Although orientation coding in the human visual system has been researched with simple stimuli, little is known about how orientation information is represented while viewing complex images. We show that, similar to findings with simple Gabor textures, the visual system involuntarily discounts orientation noise in a wide range of natural images, and that this discounting produces a dipper function in the sensitivity to orientation noise, with best sensitivity at intermediate levels of pedestal noise.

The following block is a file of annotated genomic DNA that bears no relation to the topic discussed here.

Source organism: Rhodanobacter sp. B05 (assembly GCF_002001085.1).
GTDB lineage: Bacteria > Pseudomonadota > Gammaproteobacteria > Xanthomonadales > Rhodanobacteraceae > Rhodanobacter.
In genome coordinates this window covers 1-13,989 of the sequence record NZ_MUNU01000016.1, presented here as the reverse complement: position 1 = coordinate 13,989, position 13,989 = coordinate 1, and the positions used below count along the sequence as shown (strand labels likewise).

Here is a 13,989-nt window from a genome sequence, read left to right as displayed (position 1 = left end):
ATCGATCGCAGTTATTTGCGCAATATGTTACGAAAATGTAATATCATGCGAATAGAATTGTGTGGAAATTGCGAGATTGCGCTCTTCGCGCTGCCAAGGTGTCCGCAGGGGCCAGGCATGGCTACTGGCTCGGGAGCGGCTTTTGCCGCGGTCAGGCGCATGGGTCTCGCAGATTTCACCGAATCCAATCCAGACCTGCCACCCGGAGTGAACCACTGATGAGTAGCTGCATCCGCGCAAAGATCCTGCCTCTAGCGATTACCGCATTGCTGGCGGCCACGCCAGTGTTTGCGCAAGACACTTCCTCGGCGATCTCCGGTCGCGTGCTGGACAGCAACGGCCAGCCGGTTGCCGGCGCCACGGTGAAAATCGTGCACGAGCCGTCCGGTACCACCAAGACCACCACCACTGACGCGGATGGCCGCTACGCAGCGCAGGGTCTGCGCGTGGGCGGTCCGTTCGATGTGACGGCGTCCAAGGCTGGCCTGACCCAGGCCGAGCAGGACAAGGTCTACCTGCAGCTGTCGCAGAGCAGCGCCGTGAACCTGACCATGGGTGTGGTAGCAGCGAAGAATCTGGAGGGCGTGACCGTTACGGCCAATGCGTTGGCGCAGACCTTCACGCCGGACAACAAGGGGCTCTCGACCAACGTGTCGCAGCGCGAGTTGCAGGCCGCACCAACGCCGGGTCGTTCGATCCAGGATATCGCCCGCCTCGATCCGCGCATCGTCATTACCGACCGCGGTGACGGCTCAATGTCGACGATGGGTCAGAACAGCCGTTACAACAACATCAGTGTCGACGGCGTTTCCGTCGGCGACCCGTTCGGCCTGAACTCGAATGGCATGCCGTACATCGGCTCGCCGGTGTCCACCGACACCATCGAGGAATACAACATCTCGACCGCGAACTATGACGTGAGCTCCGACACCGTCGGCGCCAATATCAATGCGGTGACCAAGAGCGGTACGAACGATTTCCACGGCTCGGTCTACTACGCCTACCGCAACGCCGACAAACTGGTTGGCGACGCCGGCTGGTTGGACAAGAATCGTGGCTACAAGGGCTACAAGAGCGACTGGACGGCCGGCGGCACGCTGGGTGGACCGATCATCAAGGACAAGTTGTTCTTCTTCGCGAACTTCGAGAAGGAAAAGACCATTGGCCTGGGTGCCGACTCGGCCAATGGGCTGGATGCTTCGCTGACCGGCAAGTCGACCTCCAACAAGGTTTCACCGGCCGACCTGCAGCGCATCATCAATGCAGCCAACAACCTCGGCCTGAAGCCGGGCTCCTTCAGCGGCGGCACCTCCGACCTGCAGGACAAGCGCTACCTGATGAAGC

However, the level of this discounting depends on the complexity and familiarity of the input image, resulting in an image-class-specific threshold that changes the shape and position of the dipper function according to image class. These findings do not fit a filter-based feed-forward view of orientation coding, but can be explained by a process that utilizes an experience-based perceptual prior of the expected local orientations and their noise. Thus, the visual system encodes orientation in a dynamic context by continuously combining sensory information with expectations derived from earlier experiences.